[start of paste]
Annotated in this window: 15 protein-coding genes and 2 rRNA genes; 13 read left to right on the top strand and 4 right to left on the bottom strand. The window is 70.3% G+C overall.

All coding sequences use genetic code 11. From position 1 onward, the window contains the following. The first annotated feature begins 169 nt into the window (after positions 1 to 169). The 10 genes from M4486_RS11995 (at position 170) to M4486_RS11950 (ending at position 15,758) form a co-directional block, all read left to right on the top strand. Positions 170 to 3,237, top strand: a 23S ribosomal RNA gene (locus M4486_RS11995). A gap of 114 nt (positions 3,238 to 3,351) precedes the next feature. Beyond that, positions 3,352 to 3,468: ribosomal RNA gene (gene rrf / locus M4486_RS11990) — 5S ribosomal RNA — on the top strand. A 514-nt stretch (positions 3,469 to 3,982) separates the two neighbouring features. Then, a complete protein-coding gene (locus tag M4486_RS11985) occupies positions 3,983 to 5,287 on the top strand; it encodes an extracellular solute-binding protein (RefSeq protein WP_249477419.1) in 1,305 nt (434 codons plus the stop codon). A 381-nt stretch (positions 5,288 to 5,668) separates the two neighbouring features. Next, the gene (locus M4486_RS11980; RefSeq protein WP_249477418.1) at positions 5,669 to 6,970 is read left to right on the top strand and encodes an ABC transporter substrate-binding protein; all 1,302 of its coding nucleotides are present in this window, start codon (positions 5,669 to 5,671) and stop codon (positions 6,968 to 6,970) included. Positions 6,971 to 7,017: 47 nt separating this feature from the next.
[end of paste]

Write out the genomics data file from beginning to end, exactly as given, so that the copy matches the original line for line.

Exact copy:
Annotated in this window: 15 protein-coding genes and 2 rRNA genes; 13 read left to right on the top strand and 4 right to left on the bottom strand. The window is 70.3% G+C overall.

All coding sequences use genetic code 11. From position 1 onward, the window contains the following. The first annotated feature begins 169 nt into the window (after positions 1 to 169). The 10 genes from M4486_RS11995 (at position 170) to M4486_RS11950 (ending at position 15,758) form a co-directional block, all read left to right on the top strand. Positions 170 to 3,237, top strand: a 23S ribosomal RNA gene (locus M4486_RS11995). A gap of 114 nt (positions 3,238 to 3,351) precedes the next feature. Beyond that, positions 3,352 to 3,468: ribosomal RNA gene (gene rrf / locus M4486_RS11990) — 5S ribosomal RNA — on the top strand. A 514-nt stretch (positions 3,469 to 3,982) separates the two neighbouring features. Then, a complete protein-coding gene (locus tag M4486_RS11985) occupies positions 3,983 to 5,287 on the top strand; it encodes an extracellular solute-binding protein (RefSeq protein WP_249477419.1) in 1,305 nt (434 codons plus the stop codon). A 381-nt stretch (positions 5,288 to 5,668) separates the two neighbouring features. Next, the gene (locus M4486_RS11980; RefSeq protein WP_249477418.1) at positions 5,669 to 6,970 is read left to right on the top strand and encodes an ABC transporter substrate-binding protein; all 1,302 of its coding nucleotides are present in this window, start codon (positions 5,669 to 5,671) and stop codon (positions 6,968 to 6,970) included. Positions 6,971 to 7,017: 47 nt separating this feature from the next.